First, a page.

top of page

Polyploidy in Stevia

Genes and Chromosomes

We all know that all hereditary characteristics of all living beings are encoded into their genes. All the genes are, in turn, coded in long DNA molecules in the cells. DNA molecules contain the instructions an organism needs to develop, live and reproduce. These instructions are found inside every cell, and are passed down from parents to their offspring.   


All the plant cells contain a very important organelle in them – which is called nucleus. The cell nucleus​ is a membrane bound structure that contains the cell's genes and controls the cell's growth and reproduction. It is usually the most prominent organelle in a cell. The nucleus is small and round, and it works as the cell's control center.


In the nucleus of each cell, the DNA molecule is packaged into thread-like structures called chromosomes. Each chromosome is made up of DNA tightly coiled many times around proteins called histones that support its structure.


Chromosomes are not visible in the cell’s nucleus—not even under a microscope—when the cell is not dividing. However, the DNA that makes up chromosomes becomes more tightly packed during cell division and is then visible under a microscope. Most of what researchers know about chromosomes was learned by observing chromosomes during cell division.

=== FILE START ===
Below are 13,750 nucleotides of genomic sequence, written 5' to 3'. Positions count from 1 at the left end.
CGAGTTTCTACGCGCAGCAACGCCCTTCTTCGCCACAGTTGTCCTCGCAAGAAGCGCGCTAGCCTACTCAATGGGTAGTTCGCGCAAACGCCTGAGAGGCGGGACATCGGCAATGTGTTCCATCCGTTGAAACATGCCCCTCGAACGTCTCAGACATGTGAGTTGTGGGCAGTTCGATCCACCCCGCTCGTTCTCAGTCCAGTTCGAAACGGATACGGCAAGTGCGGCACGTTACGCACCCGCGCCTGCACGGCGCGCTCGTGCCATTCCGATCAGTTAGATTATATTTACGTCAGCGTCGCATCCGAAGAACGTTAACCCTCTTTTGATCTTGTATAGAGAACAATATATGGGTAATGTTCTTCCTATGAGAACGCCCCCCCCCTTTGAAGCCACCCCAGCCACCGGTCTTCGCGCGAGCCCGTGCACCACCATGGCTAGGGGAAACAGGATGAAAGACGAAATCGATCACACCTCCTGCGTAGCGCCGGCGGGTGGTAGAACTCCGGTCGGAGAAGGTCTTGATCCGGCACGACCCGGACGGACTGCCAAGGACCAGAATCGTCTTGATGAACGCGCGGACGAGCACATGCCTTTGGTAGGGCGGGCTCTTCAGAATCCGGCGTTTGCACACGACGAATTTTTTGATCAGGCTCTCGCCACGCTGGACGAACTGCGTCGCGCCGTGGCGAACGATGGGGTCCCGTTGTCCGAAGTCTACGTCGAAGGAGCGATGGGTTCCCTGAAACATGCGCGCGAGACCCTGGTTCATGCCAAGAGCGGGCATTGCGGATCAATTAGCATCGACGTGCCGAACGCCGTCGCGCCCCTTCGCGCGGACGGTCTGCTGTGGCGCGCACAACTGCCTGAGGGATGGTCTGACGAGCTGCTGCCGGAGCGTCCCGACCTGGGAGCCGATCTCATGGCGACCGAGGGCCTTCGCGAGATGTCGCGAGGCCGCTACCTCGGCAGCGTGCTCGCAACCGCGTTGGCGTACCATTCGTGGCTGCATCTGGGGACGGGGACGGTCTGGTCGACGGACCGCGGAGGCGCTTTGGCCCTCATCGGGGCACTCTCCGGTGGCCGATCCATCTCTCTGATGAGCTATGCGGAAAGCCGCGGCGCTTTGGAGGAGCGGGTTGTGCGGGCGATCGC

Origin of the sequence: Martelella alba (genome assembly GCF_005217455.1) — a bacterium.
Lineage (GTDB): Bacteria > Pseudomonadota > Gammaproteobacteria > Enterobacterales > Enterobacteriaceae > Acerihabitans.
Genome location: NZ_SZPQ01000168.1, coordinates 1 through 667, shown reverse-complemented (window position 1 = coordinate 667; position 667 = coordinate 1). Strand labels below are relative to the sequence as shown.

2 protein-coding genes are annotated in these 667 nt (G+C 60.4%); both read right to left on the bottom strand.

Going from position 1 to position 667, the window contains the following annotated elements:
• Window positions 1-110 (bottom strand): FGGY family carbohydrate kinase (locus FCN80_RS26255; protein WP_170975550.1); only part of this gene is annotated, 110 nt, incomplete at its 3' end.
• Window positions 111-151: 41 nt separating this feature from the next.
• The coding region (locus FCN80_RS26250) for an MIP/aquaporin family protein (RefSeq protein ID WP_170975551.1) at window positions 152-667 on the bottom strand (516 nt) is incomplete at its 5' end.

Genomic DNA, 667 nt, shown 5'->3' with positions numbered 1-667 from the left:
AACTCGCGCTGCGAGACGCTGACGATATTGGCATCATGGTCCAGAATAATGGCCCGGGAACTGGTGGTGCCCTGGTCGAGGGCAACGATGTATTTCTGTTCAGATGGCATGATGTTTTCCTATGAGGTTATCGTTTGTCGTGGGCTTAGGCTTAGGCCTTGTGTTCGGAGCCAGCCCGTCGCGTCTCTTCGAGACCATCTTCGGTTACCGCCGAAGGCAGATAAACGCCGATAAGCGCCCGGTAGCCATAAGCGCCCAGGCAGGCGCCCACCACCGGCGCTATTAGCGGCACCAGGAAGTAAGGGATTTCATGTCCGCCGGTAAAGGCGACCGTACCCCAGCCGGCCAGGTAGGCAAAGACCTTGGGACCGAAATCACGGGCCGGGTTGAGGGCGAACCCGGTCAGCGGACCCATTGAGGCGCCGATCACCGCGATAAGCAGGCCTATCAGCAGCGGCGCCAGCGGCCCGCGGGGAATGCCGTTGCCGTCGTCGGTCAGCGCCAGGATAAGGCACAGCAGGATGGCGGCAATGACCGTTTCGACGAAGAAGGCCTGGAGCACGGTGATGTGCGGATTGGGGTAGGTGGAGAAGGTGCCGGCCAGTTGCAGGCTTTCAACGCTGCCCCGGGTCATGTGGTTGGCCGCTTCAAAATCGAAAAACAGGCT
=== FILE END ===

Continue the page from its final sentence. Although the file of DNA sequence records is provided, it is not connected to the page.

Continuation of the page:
A plant cell typically has two copies of a set of chromosomes. Mathematically speaking, a plant cell should have 2n number of chromosomes when n is the number of chromosome in one set. In an offspring born through sexual reproduction, n number of chromosomes comes from each parent and the resultant number of chromosomes becomes 2n. Plants having 2n number of chromosomes are called “Diploid”. During production of male and female germ cells, a special type of cell division takes place, which halves the number of chromosomes in those cells. Thus, a plant having 2n number of chromosomes in its cells produces pollen cell and female germ cells with n number of chromosomes in each of them. The germ cells having n number of chromosomes are termed “Haploid”.

Structure of a plant cell
The chromosome